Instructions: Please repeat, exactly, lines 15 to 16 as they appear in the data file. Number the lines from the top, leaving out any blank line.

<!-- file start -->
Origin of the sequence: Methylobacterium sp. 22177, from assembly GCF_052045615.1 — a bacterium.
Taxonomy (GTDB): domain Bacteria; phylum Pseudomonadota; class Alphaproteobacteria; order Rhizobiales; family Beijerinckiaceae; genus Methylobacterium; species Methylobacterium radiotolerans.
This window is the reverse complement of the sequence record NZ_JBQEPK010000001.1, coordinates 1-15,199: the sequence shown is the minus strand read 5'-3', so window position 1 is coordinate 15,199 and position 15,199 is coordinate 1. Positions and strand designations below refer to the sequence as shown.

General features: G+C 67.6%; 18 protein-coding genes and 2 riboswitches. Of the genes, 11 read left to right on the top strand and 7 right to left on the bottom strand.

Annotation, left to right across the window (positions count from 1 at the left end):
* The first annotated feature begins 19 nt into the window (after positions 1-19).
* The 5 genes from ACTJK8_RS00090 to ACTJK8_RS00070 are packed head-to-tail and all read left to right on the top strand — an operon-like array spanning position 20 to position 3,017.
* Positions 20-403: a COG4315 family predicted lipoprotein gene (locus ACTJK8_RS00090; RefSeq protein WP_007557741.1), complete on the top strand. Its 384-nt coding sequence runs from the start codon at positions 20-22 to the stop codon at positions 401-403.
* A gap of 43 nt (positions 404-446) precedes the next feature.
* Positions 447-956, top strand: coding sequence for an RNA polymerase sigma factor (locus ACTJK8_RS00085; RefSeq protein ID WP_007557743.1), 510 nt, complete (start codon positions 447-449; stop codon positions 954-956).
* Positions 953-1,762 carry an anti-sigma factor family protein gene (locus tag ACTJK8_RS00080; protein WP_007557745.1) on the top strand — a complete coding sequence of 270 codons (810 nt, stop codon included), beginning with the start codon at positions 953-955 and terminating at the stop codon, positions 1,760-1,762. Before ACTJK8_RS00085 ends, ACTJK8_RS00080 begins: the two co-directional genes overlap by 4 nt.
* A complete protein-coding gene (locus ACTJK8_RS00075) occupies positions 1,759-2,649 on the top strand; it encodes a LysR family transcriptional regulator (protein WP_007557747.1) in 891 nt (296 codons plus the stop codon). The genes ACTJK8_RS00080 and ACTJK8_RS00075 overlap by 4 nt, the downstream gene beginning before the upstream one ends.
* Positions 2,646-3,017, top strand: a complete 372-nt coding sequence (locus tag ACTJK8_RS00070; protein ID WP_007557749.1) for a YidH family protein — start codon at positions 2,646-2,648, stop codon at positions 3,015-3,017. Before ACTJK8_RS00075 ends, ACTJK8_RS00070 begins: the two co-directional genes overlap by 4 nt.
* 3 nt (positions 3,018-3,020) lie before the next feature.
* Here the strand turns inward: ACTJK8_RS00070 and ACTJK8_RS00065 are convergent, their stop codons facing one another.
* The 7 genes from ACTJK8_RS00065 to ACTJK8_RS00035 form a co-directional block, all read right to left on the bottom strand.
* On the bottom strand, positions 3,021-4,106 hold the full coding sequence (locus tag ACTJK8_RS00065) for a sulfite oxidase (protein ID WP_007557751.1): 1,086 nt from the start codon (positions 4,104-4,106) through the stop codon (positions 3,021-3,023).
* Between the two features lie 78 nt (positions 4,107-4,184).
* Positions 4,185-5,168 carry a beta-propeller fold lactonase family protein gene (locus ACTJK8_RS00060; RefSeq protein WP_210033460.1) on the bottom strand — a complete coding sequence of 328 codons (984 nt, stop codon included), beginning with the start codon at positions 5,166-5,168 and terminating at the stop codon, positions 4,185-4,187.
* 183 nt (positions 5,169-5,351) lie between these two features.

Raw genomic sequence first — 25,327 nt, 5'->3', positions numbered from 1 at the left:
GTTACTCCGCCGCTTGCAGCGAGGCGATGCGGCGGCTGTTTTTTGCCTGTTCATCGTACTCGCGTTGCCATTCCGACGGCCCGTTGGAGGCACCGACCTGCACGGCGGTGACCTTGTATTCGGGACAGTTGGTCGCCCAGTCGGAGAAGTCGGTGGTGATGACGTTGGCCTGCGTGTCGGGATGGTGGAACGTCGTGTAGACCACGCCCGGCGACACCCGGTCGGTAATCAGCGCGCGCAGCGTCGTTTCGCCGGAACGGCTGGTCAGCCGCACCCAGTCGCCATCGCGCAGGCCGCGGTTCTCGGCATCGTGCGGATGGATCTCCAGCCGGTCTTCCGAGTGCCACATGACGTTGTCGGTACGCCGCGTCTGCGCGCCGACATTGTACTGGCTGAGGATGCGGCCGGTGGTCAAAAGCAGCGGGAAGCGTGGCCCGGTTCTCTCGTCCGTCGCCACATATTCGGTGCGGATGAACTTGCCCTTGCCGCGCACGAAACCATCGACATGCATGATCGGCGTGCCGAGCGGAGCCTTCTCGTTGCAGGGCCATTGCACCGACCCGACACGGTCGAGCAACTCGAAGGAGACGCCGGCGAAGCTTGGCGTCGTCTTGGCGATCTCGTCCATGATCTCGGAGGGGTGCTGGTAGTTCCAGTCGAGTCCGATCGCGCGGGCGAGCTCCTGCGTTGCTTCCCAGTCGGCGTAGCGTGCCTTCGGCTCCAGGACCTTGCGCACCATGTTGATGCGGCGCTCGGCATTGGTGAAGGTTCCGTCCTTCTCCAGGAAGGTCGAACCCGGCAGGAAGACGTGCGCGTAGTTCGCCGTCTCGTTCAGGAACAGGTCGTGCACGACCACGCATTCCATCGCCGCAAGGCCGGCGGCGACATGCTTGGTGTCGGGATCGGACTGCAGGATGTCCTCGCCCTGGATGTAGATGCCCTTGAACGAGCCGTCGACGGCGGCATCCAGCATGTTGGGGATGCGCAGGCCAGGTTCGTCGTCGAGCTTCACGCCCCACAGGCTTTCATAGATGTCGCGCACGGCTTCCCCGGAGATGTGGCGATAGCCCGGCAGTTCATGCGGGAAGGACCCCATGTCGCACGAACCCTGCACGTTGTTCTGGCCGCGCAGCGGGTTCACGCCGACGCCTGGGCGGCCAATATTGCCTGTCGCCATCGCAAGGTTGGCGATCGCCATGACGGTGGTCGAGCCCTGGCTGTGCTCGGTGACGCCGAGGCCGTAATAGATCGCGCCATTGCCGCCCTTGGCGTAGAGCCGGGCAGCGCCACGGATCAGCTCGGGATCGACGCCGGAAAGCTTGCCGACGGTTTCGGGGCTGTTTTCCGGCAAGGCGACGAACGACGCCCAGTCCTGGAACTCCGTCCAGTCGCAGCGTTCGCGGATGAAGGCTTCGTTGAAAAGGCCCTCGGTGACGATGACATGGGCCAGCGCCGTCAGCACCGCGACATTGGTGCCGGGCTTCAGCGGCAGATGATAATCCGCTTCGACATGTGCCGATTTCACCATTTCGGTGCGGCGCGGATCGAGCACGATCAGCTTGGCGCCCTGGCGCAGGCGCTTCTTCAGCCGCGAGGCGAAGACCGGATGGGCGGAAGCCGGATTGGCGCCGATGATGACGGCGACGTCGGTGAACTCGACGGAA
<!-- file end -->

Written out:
* Here the strand turns inward: ACTJK8_RS00070 and ACTJK8_RS00065 are convergent, their stop codons facing one another.
* The 7 genes from ACTJK8_RS00065 to ACTJK8_RS00035 form a co-directional block, all read right to left on the bottom strand.